Nut Meg Powder - 4 X 50g View larger

Nut Meg Powder - 4 X 50g

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Tamil Name                       : Jathikai - ஜாதிக்காய்

Malayalam Name               : Jathikai

Hindi Name                       : Jaiphal

Telugu Name                     : Jaji Kaya

Binomial Name                  : Myristica fragrans


Nutmeg nutrition facts

Pleasantly aromatic, nutmeg is actually seed kernel of fruit-nutmeg. It is one of the highly prized spices known since antiquity for its aromatic, aphrodisiac, and curative properties. Nutmegs are evergreen trees, native to the rain forest Indonesian Moluccas Island; also known as the Spice Islands.


Botanically, the plant belongs to Myristicaceae family of medium to large trees. Its scientific name is: Myristica fragrans. Besides M. fragrans, several other species of Myristica grown all over the tropical regions including M. argentea, M. malabarica (Indian), and M. fatua. Although they are similar in appearance to M. fragrans, they, however, have less intense flavor and aroma and command less price.



nutmeg and mace

nutmeg spice

Raw nutmeg fruit. Note for central seed and "lacy" mace.

(Photo by-giselleai)         Note orange color mace enveloping the dried whole nutmegs.

Photo courtesy by Cooking with herbs and spices book.


This spice tree is a large evergreen plant that thrives well under tropical climates. A fully-grown tree may reach about 50-60 feet in height and is the source of nutmeg and mace, two invaluable spices. The nutmeg fruit, indeed, is a drupe about the size of an apricot which up on ripening splits-up to reveal single, centrally situated oval shaped hard kernel popular as "nutmeg spice." This seed kernel is closely enwrapped by crimson-red, lacy or thread like arils known as "mace." Both spices feature a similar warm, sweet aromatic flavor.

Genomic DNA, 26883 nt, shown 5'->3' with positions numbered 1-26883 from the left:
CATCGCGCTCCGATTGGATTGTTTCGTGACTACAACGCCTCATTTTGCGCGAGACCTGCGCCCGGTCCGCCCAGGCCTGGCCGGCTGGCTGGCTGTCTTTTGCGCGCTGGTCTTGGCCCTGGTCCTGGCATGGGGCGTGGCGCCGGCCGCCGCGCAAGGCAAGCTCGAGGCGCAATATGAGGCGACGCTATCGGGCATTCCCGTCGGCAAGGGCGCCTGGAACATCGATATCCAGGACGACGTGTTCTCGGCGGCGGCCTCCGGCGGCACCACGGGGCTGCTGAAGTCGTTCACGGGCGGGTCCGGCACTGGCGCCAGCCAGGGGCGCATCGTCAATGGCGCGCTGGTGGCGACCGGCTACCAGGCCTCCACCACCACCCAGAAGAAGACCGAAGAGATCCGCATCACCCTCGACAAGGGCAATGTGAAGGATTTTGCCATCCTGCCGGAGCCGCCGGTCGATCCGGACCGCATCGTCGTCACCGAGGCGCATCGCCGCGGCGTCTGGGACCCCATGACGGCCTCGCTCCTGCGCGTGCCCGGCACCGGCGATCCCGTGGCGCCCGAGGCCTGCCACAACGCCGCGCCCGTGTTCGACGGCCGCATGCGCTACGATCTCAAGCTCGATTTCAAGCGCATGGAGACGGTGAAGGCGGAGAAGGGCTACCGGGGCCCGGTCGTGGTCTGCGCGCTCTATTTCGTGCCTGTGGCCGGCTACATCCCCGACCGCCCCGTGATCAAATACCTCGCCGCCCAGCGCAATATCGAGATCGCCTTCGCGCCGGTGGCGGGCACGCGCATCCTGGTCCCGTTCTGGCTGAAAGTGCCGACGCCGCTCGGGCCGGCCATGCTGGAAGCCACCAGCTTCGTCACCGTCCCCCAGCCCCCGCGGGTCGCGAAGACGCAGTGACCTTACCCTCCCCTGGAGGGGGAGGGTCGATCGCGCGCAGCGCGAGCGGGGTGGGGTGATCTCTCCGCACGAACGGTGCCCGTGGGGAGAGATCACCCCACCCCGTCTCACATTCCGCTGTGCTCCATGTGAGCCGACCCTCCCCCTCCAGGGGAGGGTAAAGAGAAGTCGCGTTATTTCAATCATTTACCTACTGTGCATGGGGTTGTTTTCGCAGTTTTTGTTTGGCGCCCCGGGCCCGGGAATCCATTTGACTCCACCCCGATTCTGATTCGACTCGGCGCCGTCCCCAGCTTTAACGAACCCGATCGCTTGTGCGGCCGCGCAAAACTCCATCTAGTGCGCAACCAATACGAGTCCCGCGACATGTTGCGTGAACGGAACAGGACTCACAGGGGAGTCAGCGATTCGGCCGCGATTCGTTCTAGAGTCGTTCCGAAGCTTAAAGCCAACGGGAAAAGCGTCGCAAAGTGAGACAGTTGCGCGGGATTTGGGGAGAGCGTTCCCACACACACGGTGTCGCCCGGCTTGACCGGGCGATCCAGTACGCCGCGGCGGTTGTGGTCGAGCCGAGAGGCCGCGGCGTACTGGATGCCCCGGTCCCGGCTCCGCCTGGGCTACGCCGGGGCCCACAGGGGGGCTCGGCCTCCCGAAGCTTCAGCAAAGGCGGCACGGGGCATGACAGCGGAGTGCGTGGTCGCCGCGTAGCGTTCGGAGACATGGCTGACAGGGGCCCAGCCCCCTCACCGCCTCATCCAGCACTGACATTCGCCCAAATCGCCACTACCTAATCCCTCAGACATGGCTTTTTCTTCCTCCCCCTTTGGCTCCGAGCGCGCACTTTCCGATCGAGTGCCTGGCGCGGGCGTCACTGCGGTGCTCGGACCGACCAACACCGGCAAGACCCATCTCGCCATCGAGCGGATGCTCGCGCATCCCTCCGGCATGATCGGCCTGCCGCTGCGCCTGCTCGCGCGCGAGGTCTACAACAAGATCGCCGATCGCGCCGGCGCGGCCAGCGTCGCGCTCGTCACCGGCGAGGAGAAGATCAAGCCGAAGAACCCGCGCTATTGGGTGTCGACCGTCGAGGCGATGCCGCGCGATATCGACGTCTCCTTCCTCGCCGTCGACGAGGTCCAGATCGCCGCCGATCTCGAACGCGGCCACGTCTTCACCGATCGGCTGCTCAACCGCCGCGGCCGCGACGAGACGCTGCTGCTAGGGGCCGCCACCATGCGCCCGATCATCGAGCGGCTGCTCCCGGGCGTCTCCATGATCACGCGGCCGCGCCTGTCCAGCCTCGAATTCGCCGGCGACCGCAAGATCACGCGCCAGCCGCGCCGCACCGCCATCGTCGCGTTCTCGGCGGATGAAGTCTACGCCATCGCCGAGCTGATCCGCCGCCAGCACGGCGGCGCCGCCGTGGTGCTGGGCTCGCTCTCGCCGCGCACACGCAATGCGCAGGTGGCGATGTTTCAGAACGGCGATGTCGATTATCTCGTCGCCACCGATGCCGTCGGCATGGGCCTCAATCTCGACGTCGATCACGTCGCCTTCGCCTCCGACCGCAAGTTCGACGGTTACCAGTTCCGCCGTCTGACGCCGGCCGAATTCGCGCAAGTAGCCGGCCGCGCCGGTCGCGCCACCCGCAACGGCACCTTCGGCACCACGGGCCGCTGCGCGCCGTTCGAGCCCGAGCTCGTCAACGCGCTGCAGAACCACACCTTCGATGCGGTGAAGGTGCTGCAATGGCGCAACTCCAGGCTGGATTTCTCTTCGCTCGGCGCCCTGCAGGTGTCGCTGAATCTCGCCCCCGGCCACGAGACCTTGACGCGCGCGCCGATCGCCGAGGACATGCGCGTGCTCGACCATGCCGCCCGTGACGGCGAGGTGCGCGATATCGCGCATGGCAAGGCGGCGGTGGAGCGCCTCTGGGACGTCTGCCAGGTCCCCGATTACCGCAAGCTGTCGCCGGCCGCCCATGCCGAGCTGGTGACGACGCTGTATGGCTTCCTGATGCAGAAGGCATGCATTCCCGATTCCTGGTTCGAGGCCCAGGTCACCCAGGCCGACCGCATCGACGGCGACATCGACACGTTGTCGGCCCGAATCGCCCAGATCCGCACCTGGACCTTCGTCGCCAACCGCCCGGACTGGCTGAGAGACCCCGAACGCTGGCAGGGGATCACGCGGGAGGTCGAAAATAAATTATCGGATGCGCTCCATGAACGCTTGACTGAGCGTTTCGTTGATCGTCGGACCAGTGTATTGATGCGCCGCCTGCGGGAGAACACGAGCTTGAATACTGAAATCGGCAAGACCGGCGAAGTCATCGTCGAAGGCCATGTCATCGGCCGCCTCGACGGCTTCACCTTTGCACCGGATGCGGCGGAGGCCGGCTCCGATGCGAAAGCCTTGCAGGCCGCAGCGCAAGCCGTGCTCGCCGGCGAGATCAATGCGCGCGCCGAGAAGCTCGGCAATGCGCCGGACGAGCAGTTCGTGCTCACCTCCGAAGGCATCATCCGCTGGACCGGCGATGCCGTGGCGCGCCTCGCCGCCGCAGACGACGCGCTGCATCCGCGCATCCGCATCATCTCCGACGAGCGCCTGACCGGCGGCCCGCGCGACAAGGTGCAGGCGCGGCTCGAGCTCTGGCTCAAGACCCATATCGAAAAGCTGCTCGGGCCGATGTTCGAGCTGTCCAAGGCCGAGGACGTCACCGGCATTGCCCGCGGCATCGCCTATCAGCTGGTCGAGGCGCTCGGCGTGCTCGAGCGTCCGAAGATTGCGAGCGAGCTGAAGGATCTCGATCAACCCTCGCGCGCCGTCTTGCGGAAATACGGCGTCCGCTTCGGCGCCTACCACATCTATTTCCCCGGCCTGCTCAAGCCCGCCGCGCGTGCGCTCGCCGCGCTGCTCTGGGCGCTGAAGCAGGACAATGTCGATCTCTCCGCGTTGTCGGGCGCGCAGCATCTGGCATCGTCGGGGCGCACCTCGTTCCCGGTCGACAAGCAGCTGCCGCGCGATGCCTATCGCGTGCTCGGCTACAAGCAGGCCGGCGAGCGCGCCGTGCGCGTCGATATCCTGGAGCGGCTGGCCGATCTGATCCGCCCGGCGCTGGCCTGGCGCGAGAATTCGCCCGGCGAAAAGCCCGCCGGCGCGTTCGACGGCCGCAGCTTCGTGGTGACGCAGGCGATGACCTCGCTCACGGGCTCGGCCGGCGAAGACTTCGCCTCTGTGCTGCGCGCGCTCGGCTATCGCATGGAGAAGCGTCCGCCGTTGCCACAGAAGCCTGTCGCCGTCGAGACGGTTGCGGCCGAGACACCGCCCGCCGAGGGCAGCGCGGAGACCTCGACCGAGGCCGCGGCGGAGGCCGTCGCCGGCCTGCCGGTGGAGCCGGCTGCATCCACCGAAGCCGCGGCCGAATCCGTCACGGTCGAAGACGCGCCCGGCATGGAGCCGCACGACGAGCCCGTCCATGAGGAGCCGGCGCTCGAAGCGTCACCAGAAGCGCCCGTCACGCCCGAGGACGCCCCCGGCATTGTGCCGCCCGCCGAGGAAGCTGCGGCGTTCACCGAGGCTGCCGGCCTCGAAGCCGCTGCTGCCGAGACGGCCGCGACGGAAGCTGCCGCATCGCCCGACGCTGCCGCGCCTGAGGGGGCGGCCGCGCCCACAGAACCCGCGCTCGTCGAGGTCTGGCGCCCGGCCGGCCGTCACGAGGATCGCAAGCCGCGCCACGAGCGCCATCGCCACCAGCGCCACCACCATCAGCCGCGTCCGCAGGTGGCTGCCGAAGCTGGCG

Nutmeg tree yields up to three times in a season. Once harvested from the tree, its outer coat or husk is removed and discarded. Just underneath the tough husk is the golden-brown color aril, known as "mace," which firmly enveloping around the nutmeg kernel. Mace is gently peeled-off from its kernel surface, flattened into strips, dried, and sold either as whole (blades) or finely ground powder. Nutmeg kernel is then dried under the sun for several days to weeks. At larger commercial set-ups, this process is accomplished rather more rapidly over a hot drier machine until the whole nutmeg rattles inside the shell.


Its shell is then cu-open and a single, shriveled nutmeg kernel is then taken out. Finally, nuts are dipped in lime-water in order to prevent insect infestation and seed germination.



Health benefits of nutmeg

Nutmeg and mace spice contains many plant-derived chemical compounds that are known to have been anti-oxidant, disease preventing, and health promoting properties.


The spicy nut contains fixed oil trimyristin and many essential volatile oils such as which gives a sweet aromatic flavor to nutmeg such as myristicin, elemicin, eugenol and safrole. The other volatile-oils are pinene, camphene, dipentene, cineole, linalool, sabinene, safrole, terpeniol.


The active principles in nutmeg have many therapeutic applications in many traditional medicines as anti-fungal, anti-depressant, aphrodisiac, digestive, and carminative functions.


This spice is a good source of minerals like copper, potassium, calcium, manganese, iron, zinc and magnesium. Potassium is an important component of cell and body fluids that helps control heart rate and blood pressure. Manganese and copper are used by the body as co-factors for the antioxidant enzyme, superoxide dismutase. Iron is essential for red blood cell production and as a co-factor for cytochrome oxidases enzymes.


It is also rich in many vital B-complex vitamins, including vitamin C, folic acid, riboflavin, niacin, vitamin A and many flavonoid anti-oxidants like beta-carotene and cryptoxanthin that are essential for optimum health.




Medicinal uses


Since ancient times, nutmeg and its oil were being used in Chinese and Indian traditional medicines for illnesses related to the nervous and digestive systems. The compounds in this spice such as myristicin and elemicin have been soothing as well as stimulant properties on brain.

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